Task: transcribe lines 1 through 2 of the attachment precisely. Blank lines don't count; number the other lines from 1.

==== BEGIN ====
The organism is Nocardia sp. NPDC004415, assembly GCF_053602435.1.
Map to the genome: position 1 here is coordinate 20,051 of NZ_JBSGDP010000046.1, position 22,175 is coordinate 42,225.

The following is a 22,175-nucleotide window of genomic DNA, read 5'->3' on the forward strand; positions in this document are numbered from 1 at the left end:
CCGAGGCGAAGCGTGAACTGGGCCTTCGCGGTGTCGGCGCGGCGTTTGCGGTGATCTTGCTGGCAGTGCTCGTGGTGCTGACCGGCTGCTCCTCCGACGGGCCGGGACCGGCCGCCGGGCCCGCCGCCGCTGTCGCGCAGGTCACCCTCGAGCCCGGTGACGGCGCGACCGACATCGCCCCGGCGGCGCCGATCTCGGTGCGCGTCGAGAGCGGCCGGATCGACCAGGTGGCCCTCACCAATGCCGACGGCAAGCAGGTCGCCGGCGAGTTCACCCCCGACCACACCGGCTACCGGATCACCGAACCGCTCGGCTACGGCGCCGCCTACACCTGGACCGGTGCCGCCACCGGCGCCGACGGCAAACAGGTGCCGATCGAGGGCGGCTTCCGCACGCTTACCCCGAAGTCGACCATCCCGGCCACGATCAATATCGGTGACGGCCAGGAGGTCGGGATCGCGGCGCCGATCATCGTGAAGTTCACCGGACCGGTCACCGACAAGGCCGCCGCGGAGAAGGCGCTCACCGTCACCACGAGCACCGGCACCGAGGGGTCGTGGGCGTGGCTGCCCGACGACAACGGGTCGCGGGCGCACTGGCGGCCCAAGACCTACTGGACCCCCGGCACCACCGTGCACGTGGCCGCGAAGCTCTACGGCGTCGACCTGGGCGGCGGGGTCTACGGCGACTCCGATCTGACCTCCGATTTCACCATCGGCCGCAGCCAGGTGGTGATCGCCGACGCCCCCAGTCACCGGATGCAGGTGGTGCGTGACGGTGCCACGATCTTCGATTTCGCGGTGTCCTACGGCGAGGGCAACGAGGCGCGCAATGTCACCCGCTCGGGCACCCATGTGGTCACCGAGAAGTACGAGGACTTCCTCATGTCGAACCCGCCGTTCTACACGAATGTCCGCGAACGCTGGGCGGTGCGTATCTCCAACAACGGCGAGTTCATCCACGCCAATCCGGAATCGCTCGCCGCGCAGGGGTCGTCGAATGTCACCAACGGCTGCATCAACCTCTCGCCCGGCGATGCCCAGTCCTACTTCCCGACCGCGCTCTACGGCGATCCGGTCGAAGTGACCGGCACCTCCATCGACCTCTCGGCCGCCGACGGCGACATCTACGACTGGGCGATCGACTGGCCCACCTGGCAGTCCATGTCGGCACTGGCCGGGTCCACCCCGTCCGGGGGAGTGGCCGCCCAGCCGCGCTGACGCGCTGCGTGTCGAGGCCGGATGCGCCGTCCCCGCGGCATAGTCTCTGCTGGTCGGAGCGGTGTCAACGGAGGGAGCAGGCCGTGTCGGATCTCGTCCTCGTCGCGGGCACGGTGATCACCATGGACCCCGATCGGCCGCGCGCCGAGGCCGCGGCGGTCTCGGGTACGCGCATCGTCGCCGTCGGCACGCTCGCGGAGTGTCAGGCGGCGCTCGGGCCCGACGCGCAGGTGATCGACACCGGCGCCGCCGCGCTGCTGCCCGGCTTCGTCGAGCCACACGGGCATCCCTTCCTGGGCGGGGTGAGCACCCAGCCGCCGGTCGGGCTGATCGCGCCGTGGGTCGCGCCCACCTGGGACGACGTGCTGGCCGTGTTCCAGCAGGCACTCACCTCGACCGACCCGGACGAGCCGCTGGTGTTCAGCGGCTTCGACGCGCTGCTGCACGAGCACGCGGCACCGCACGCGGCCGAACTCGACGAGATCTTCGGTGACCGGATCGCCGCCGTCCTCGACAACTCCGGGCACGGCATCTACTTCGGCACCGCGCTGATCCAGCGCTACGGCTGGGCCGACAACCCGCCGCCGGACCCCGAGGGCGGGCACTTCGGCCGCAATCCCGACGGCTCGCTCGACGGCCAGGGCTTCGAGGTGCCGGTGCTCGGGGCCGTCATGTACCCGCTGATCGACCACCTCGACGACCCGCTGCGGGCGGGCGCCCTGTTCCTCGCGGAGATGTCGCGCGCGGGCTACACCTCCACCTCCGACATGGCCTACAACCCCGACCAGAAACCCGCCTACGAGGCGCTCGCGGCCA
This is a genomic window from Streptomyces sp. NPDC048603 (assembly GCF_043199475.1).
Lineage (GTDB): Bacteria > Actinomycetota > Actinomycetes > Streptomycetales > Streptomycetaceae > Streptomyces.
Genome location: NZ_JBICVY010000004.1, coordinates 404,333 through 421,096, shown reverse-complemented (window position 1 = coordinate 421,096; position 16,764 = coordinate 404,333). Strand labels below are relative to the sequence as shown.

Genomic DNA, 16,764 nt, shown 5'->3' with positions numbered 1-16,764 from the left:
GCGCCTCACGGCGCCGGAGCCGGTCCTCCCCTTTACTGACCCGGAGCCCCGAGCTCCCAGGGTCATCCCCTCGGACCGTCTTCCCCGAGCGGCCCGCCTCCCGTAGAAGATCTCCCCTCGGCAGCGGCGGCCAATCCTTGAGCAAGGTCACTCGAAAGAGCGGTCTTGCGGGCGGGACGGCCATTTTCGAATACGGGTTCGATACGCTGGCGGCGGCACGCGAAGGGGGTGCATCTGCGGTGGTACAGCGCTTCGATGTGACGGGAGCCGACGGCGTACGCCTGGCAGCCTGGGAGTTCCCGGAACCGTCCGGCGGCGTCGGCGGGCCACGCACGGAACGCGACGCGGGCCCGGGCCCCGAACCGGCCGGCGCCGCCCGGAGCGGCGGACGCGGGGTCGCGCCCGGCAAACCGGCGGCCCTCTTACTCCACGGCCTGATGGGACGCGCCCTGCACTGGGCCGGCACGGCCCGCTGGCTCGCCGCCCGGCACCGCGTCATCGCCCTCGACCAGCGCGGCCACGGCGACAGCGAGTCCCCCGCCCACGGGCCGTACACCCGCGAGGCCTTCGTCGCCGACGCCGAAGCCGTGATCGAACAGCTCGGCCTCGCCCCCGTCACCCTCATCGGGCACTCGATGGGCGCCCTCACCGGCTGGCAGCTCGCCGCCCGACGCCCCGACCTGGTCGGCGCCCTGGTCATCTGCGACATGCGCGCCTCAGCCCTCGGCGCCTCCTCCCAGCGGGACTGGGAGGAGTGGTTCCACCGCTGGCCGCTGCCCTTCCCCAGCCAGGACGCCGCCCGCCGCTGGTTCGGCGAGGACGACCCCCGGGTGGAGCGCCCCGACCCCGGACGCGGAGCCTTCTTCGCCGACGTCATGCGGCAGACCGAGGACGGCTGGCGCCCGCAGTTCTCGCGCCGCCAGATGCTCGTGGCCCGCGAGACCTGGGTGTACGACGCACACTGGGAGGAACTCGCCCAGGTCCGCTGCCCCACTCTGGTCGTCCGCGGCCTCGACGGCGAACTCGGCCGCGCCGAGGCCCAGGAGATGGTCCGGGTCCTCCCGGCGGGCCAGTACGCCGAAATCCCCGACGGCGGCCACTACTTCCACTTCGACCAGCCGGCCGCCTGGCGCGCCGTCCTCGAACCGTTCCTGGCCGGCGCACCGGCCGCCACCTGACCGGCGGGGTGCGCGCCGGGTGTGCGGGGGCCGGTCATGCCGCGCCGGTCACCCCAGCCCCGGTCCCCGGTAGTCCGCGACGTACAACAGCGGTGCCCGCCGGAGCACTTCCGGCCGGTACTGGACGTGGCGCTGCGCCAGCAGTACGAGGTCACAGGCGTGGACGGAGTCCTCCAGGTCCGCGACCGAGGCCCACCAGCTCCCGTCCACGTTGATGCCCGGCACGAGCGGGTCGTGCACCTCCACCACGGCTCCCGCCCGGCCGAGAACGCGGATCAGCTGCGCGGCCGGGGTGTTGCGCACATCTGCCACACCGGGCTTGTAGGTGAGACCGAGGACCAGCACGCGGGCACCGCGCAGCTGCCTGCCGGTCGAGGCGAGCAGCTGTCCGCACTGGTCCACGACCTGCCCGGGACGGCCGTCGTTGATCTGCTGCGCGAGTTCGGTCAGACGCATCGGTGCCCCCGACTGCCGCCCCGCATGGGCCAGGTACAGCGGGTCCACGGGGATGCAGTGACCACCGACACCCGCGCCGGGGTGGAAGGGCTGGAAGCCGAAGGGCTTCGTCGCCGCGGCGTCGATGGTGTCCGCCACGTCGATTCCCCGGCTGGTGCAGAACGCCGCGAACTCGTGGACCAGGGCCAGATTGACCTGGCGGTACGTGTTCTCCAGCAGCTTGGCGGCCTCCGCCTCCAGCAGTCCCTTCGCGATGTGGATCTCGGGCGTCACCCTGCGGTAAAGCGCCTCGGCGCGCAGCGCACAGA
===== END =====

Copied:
The organism is Nocardia sp. NPDC004415, assembly GCF_053602435.1.
Map to the genome: position 1 here is coordinate 20,051 of NZ_JBSGDP010000046.1, position 22,175 is coordinate 42,225.